Evening is falling Pleasantly sounding Will reverberate Our songs.
The corn comes up; It comes up green; Here upon our fields Green leaves blow in the breeze.
Blue evening falls, Blue evening falls; Near by, in every direction, It sets the corn tassels trembling.
The wind smooths well the ground. Yonder the wind runs Upon our fields. The corn leaves tremble.
On Tecolote fields The corn is growing green, I came there, saw the tassels waving in the breeze, And I whistled softly for joy.
Ruodd, A. Lavonne Brown. Literatures of the American Indian. New York: Chelsea House Publishers, 1991.
Festivals and ceremonies
Tohono O’odham life was rich with ceremonies, and many of them are still practiced. Among the major ceremonies and celebrations are Chelkona, the cleansing ceremony, the Prayerstick Festival, Saguaro Festival, and salt pilgrimages.
The Chelkona ceremony is a dance performed by boys and girls. They ask for rain and fertile fields and carry symbols representing rainbows, lightning, birds, and clouds. The winter hunting season opens with a cleansing ceremony, in which they killed and cooked a deer along with items from the recent harvest. Participants sing, dance, and give speeches. This cleansing ceremony is still performed in Mexico, ten days before the August Prayerstick Festival.
The Prayerstick Festival is a joyous occasion in which the people ask the spirits to bring rain and keep the world orderly for another year. As part of the festivities people sprinkle cornmeal around, corn dancers perform, and clowns, singers, and musicians entertain. Prayersticks—carved and painted sticks adorned with feathers and shells—are made and passed out to all the participants.
The July Saguaro festival opens the rainy season. All the women of a village gather to make cactus wine, and there is much singing, dancing, and reciting of poems.
Salt pilgrimages were annual trips young men made to the Gulf of California. Pilgrims made the trip four years in a row with little food, water, or sleep on the way. Upon reaching their destination the young men made offerings of prayersticks and cornmeal, then ran into the gulf. Sometimes they experienced visions while performing this ritual, and the visions gave them guidance on how to lead their lives.
The Tohono O’odham observe many Catholic feast days. Their celebration honoring the memory of Patron Saint Francis Xavier at San Xavier Mission dates back to the mission’s founding in 1692. Such festivities are a way of maintaining contact with other members of the tribe. Other major festivals are San Juan’s Day (June 24); a pilgrimage to Magdalena, Sonora (Mexico) on the Feast of St Francis (October 4), and the annual rodeo and craft festival.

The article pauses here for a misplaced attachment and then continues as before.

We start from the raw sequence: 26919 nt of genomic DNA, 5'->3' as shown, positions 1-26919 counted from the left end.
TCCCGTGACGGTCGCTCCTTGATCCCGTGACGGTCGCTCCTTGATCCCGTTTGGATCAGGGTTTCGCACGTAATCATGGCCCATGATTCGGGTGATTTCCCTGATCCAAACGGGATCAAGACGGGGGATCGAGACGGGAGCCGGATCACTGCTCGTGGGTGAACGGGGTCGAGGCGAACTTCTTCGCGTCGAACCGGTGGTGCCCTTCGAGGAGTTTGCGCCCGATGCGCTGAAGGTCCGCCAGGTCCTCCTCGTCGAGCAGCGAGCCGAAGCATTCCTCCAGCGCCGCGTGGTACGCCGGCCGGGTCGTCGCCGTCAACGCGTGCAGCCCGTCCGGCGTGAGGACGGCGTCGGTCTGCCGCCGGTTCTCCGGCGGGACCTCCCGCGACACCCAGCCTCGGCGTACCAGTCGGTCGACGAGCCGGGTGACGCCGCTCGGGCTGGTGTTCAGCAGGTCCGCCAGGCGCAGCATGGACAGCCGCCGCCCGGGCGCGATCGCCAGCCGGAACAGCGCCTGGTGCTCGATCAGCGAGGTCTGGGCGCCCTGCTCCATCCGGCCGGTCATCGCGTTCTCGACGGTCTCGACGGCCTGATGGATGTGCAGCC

The groups of Pima people who shared a common language called themselves o’odham, meaning “the people.” They distinguished themselves and each other by their three different lifestyles. The Tohono O’odham were “Two Villagers”; they spent half the year in one village, then during the second half they moved to another to exploit the new food resources. In times of extreme drought or famine, they joined the Akimel O’odham (Pima), the “River People,” and helped them harvest their crops in return for food and water.
The Akimel O’odham lived in river valleys where there was a relatively constant supply of water, and had no need to move to find fresh food supplies. Because they stayed in one place year round, they were called “One Villagers.” The third group was the Hiac’ed O’odham, sometimes called the Sand Papagos. They practiced an entirely nomadic lifestyle, moving from place to place in search of whatever food the desert had to offer. As more and more people moved into southern Arizona at the beginning of the twentieth century, the Hiac’ed O’odham found that they could no longer follow their traditional way of life. They settled down and were absorbed into other Native American populations.
Current tribal issues
Many Tohono O’odham suffer from health problems such as obesity and alcoholism. Like the Pima, they have a high rate of diabetes, a serious disorder in which the body does not make enough insulin. Many tribe members participate in medical studies to help doctors determine the causes and possible cures for this disease. The Tohono O’odham are ideal candidates for medical studies because researchers can study several generations of a family at one time to find hereditary causes. The people themselves have been changing their diets and lifestyles to help lower their risk of diabetes.
Because the reservation shares a border with Mexico and approximately 1,800 tribal members live south of that border, the Tohono O’odham Nation opposed the Secure Fence Act, passed in 2006. The government planned to close the border off with triple fences to prevent illegal immigrants from crossing into the United States. However, that also eliminates Tohono O’odham access. As of the mid-2000s the Tohono O’odham north of the border attend festivals in Mexico, while Mexican Tohono O’odham often come north for health care and other services.